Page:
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ASEAN FTA Seen as Political, Positional Play by Japan

The region’s economic meltdown of 1997-1998 is a faded memory for ASEAN’s 570 million people, with new-vehicle purchases reaching a record 2 million units in the top five countries in 2005.

There’s more than meets the eye to the new ASEAN-Japan Free Trade Agreement inked in late August.

At first blush, the question for Japanese auto makers might well be “Why bother?” After all, Japan already has FTAs with the six richest countries in the 10-member Association of Southeast Asian Nations – the four auto-making countries of Thailand, Malaysia, Indonesia and the Philippines, plus Singapore and Brunei.

The answer simply might be that the latest accord “has as much to do with politics as economics,” says Ferry Wong, head of research for BNP Paribus Securities Indonesia.

This is Japan’s first agreement with a regional bloc of nations and looms as a strategic move to bolster the country’s regional standing and help counter bids by China and India for more influence in that part of the world. China already has an FTA with ASEAN, and India is negotiating for one.

Japan is ASEAN’s third-largest trading partner after the U.S. and China, with 2-way trade of $153 billion in 2006, and this bloc is one of the fastest growing and most substantial markets in the world for a variety of Japanese manufacturers including auto makers.

The new accord, formally called the ASEAN-Japan Comprehensive Economic Partnership Agreement, is expected to be signed in November and go into effect in April, subject to the approval of the nations concerned.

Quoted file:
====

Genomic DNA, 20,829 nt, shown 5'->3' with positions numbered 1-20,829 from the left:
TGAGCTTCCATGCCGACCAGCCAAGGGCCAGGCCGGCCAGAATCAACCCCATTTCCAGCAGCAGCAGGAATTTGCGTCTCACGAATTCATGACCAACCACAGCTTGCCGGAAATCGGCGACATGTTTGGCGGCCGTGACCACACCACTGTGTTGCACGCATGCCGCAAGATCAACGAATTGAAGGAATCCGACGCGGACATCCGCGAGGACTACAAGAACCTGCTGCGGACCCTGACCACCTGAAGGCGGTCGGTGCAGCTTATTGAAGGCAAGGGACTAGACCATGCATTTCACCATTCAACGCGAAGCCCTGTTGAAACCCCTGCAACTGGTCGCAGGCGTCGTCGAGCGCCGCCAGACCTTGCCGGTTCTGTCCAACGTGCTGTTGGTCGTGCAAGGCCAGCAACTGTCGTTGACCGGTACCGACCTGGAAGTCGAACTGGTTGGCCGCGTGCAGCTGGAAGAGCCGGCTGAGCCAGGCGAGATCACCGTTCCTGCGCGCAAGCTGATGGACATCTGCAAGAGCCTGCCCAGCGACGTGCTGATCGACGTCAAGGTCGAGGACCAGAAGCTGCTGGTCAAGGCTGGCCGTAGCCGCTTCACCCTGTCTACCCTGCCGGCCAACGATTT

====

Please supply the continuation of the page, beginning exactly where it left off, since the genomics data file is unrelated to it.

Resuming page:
Assuming all goes well, tariffs on 93% of Japanese imports from ASEAN are to be repealed over the next 10 years. The six affluent ASEAN countries have agreed to cut tariffs to zero on 90% or more of their imports from Japan, while the four poorer members – Cambodia, Laos, Myanmar and Vietnam – are making less aggressive commitments.

Industry experts in Indonesia calculate the net result in the first decade will be a gradual increase in beneficial 2-way trade of $40 billion per year.

Final details still are being hammered out for handling some of the more sensitive commodities, and how imports of completely built-up vehicles and automotive parts are treated probably will vary by country, while some may claim exemptions. Even so, the latest agreement appears to be somewhat of an anticlimax for Japanese auto makers. They were the pioneers in the region and now effectively account for about 95% of all vehicles sold.

The region’s economic meltdown of 1997-1998 is a faded memory for ASEAN’s 570 million people, with new-vehicle purchases reaching a record 2 million units in the top five countries in 2005. Demand in the top five markets declined last year to 1.73 million units, including 682,500 in Thailand, 490,700 in Malaysia, 317,300 in Indonesia, 149,000 in Singapore and 99,500 in the Philippines, yet some industry experts see the total rising to 3 million units within 10 years.

In a report issued this year, the Japan Automobile Manufacturers Assn. concludes the region will play “an increasingly critical role in the global market as a center of robust growth.”

A substantial automotive industry has been created in the ASEAN territory since Japanese producers began arriving more than 50 years ago.

For example, Thailand, billing itself as the “Detroit of Asia,” has become the regional pickup truck production base for major global producers such as Toyota Motor Corp., Isuzu Motors Ltd., Mazda Motor Corp., Ford Motor Co. and General Motors Corp., and is remarkably self-sufficient, with almost all parts made locally.

Nearly 550,000 vehicles, mostly pickups, were shipped overseas from Thailand in 2006 and forecasts call for 625,000 exports this year.